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Literature of War :Macleish2

Literature of War :Macleish2 - 1 Nick Piccirillo LIT 1933...

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1 Nick Piccirillo LIT 1933 December 7, 2007 1,827 Words Final Draft War: Horrible With Splendor Archibald MacLeish summarizes the two viewpoints different authors who write about war take when writing by saying either that war is ugly and has positives aspects and something of a point or that war is just ugly and nothing else. However, do even the most pacifistic, anti-war authors show no positive ideas in their narratives about war? Examples of positive aspects of war can be found in even the most famous of war criticisms. A reader can find examples of the comradeship experienced in war. Readers can also find examples of how men hold on to their humanity in even the most traumatic of incidents, like war. Another positive aspect of war that can be found in war literature is the maturity that is gained by the young soldiers who experience combat. Throughout war literature, a reader can find examples of the positive aspects of war that authors include in order to show that although war is a dreadful affair, it holds moments of splendor. One of the positive aspects of war that is recurrent in war literature is camaraderie. Camaraderie is one of the most important and positive occurrences soldiers experience when going to fight in a war. This positive characteristic of war can be seen in one of the most famous novels about war: All Quiet on the Western Front by Erich Maria Remarque. In the novel, the main character of the story, Paul Bäumer, enlists to fight on the western front in World War I with peers from his home town. Before the war, Paul was already friends with all the boys he enlisted with, however, his relationship with each of his friends clearly strengthens to a new level because of the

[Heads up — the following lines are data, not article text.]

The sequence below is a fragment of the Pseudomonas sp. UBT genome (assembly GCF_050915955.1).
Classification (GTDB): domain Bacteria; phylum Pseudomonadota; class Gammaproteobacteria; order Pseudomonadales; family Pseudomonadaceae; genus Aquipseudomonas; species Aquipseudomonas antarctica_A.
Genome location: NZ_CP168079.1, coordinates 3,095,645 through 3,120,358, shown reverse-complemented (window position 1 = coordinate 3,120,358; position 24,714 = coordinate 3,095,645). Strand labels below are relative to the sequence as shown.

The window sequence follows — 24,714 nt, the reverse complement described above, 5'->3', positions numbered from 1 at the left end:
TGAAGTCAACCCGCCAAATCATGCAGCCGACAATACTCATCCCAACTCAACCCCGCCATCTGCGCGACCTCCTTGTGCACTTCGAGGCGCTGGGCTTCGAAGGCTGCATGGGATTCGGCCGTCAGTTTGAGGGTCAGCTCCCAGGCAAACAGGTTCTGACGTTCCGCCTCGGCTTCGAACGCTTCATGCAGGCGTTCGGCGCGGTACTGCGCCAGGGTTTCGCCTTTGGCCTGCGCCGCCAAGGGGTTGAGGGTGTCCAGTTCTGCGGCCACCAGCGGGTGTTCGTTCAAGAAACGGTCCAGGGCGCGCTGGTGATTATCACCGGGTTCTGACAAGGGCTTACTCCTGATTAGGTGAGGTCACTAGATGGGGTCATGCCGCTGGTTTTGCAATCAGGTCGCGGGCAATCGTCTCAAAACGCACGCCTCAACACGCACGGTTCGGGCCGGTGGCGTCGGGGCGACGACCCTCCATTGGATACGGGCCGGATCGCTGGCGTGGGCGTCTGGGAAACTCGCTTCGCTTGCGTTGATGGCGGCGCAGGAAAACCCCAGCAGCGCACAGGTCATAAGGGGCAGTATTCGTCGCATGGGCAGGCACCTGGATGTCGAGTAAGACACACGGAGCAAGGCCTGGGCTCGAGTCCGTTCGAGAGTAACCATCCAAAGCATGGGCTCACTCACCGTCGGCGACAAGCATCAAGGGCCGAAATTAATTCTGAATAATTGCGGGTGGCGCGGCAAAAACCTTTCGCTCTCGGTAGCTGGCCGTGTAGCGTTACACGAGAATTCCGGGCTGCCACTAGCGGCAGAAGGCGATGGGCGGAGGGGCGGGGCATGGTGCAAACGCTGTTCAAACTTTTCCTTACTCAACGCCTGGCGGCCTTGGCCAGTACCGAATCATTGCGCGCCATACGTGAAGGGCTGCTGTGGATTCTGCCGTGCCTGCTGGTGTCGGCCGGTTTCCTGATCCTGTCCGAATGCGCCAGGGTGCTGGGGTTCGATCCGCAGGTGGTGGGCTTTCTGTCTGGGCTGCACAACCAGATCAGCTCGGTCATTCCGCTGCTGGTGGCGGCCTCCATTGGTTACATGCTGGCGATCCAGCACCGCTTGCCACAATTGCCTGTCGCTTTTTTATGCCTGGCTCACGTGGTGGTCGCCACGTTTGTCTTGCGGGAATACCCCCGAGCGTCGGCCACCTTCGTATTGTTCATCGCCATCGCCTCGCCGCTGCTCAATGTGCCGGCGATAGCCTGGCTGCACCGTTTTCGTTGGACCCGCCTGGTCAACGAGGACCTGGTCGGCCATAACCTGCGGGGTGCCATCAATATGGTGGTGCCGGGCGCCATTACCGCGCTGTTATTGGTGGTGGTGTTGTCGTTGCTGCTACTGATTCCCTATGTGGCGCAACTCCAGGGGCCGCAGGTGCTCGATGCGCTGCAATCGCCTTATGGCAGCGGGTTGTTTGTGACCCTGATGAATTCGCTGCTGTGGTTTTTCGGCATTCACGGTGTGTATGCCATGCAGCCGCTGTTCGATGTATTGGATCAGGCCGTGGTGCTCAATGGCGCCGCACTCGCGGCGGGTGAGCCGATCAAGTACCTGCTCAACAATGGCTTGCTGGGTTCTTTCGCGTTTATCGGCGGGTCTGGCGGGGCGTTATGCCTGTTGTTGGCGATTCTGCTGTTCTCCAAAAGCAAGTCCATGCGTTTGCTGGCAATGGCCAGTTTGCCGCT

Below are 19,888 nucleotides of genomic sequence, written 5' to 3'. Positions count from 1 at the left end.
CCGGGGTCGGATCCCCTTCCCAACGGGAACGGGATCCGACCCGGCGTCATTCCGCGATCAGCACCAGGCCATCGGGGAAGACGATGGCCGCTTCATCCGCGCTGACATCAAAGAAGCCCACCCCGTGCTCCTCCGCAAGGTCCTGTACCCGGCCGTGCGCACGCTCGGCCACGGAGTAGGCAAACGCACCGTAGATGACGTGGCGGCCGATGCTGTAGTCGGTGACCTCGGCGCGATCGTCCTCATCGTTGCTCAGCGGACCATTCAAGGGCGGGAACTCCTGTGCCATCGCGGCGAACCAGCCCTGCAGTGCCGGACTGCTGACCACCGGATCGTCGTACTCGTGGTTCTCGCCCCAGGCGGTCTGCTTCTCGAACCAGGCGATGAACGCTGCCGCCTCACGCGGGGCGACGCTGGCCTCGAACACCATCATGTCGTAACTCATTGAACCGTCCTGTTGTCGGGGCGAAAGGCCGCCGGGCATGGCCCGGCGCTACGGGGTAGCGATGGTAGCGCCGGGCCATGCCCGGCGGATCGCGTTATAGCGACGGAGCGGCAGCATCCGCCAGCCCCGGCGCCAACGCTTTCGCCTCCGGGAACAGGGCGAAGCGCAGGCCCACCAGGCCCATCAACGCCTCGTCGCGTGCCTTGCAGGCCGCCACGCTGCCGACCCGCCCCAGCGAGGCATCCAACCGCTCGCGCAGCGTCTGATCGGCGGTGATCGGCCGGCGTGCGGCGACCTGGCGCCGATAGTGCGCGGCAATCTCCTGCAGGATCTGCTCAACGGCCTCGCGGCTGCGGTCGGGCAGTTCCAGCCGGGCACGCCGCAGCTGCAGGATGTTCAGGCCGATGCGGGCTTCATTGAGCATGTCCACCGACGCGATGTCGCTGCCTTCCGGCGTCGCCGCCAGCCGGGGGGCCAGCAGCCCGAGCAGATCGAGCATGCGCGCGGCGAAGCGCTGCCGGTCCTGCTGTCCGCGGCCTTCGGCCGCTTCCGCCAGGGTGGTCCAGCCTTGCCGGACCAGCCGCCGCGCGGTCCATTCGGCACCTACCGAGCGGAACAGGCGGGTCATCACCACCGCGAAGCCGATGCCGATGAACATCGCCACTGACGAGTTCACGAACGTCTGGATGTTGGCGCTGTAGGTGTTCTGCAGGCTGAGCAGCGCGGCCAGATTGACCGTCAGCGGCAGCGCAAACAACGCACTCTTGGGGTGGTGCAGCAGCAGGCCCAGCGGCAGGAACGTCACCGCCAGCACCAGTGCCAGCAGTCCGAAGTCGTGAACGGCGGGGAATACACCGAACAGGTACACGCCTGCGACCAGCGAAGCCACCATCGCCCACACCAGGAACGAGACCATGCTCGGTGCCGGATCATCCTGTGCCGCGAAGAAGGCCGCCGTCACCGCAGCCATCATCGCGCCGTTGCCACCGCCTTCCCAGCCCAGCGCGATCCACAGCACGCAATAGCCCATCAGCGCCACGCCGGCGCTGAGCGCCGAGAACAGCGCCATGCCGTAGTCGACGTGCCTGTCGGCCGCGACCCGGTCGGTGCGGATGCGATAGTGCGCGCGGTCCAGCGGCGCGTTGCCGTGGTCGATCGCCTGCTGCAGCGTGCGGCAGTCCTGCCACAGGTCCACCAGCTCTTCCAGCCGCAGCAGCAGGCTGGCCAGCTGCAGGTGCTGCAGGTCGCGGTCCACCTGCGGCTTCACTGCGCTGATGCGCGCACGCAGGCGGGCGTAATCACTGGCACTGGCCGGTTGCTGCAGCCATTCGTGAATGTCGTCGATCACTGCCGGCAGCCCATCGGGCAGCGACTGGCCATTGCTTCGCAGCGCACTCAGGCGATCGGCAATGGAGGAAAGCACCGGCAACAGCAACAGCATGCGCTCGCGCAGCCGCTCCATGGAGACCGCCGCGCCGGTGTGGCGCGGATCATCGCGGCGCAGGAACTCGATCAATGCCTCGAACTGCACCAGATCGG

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2 experiences they are sharing on the western front. The extent to which this comradeship grew can be seen through Paul’s reaction to the death of one of his friends, Kemmerich. Paul does not respond to the death of Kemmerich as a boy responds to the death of a mere high school buddy. Paul responds by entering a great depression and entering a state in which he feels he is all alone in the world: Outside the door I am aware of the darkness and the wind as a deliverance. I breathe as deep as I can, and feel the breeze in my face, warm and soft as never before. Thoughts of girls, of flowery meadows, of white clouds suddenly come into my head. My feet begin to move forward in my boots, I go quicker, I run.
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